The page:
About the research
Assessing the structural integrity of bridge foundations is critical to ensuring the safety of the traveling public. However, nondestructive methods currently used in practice to determine the quality of drilled shaft foundations are severely limited by their inability to provide full coverage of the foundation cross-section, particularly in the critically-important region outside of the rebar cage.
The goal of this project is to evaluate the accuracy of a new thermal integrity profiling (TIP) technique for quality assurance of deep foundations. The TIP method utilizes infrared thermal probes lowered into access pipes, which are cast into the foundation to measure the heat of hydration of curing concrete. Previous studies demonstrated that the technique can detect loss of concrete cover outside the rebar cage, as well as internal flaws such as cracking or voids. However, the studies did not assess the accuracy of the technique for indicating the specific location and extent of flaws.
This research project is a collaborative effort between the Institute for Transportation (InTrans) at Iowa State University and the Iowa Department of Transportation (DOT) to evaluate the accuracy of the TIP method. A full-scale test shaft will be constructed with voids at predetermined locations. Measurements of shaft integrity will be compared for the new TIP method and the cross-hole sonic logging (CSL) method, which is currently the most commonly used quality assurance tool for drilled shafts.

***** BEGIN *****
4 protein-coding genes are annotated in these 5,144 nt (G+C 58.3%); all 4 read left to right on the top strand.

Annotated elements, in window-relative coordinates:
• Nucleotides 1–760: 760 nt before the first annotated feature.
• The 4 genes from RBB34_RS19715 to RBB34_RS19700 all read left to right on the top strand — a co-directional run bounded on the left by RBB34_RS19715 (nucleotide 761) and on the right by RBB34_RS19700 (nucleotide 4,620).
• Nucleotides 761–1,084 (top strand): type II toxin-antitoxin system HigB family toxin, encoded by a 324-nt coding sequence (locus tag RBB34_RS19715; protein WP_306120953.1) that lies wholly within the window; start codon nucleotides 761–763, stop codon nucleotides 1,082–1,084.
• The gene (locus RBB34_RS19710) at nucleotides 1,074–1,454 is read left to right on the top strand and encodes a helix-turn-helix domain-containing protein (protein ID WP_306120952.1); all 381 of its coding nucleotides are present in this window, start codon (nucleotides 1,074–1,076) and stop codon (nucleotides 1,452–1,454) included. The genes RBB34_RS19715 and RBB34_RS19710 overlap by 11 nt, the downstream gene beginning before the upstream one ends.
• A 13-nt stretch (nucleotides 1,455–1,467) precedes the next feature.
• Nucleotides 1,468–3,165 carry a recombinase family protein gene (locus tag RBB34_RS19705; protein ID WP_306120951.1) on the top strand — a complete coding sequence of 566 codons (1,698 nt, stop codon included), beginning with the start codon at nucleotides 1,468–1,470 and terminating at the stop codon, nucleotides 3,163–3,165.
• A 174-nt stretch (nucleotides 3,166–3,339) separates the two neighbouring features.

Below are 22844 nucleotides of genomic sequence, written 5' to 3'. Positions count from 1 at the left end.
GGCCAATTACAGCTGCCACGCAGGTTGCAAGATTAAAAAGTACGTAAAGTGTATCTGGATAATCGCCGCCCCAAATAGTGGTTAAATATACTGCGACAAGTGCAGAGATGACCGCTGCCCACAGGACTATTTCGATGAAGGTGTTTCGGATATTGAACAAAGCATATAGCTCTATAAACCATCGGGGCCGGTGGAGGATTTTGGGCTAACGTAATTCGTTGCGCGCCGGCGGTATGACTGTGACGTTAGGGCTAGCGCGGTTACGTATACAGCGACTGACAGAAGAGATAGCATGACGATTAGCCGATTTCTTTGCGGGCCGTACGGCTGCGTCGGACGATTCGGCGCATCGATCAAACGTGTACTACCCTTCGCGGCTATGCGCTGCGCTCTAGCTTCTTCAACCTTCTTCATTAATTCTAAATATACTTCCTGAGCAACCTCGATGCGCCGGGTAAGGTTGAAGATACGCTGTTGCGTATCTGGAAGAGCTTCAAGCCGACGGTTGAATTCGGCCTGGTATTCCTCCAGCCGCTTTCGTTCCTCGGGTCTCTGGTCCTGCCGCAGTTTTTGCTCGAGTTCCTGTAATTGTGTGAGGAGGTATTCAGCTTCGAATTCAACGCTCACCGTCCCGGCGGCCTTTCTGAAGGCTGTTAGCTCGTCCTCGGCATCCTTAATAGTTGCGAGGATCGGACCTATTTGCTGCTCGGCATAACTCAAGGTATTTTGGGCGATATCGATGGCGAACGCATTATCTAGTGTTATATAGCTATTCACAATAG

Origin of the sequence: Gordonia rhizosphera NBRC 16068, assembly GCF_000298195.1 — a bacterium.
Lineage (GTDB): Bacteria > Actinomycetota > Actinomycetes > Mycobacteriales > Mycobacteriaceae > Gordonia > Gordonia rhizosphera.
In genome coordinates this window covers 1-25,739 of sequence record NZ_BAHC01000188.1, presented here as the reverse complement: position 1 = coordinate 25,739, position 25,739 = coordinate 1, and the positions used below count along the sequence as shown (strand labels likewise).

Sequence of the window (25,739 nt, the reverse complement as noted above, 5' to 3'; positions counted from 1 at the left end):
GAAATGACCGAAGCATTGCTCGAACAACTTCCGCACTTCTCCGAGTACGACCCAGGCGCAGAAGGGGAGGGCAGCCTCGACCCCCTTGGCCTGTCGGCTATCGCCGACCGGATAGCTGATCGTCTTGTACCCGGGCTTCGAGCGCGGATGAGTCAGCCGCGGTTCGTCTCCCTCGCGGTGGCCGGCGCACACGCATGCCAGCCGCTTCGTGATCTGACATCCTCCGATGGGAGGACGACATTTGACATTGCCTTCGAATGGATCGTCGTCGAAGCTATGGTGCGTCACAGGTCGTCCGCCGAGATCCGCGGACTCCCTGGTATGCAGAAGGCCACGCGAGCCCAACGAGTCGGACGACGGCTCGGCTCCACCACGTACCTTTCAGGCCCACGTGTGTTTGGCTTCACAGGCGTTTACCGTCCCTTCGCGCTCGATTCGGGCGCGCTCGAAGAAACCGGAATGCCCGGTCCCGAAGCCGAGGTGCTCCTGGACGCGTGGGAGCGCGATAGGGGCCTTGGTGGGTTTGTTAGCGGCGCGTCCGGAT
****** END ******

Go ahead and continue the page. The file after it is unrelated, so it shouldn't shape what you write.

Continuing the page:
The ability and accuracy of the two techniques to detect the specific locations, size, and general shape of the known shaft defects will then be assessed. It is anticipated that the thermal integrity profiling will provide cost savings to the Iowa DOT as a more economical alternative to CSL testing, or as a screening tool to identify which shafts should be further analyzed by CSL specialists.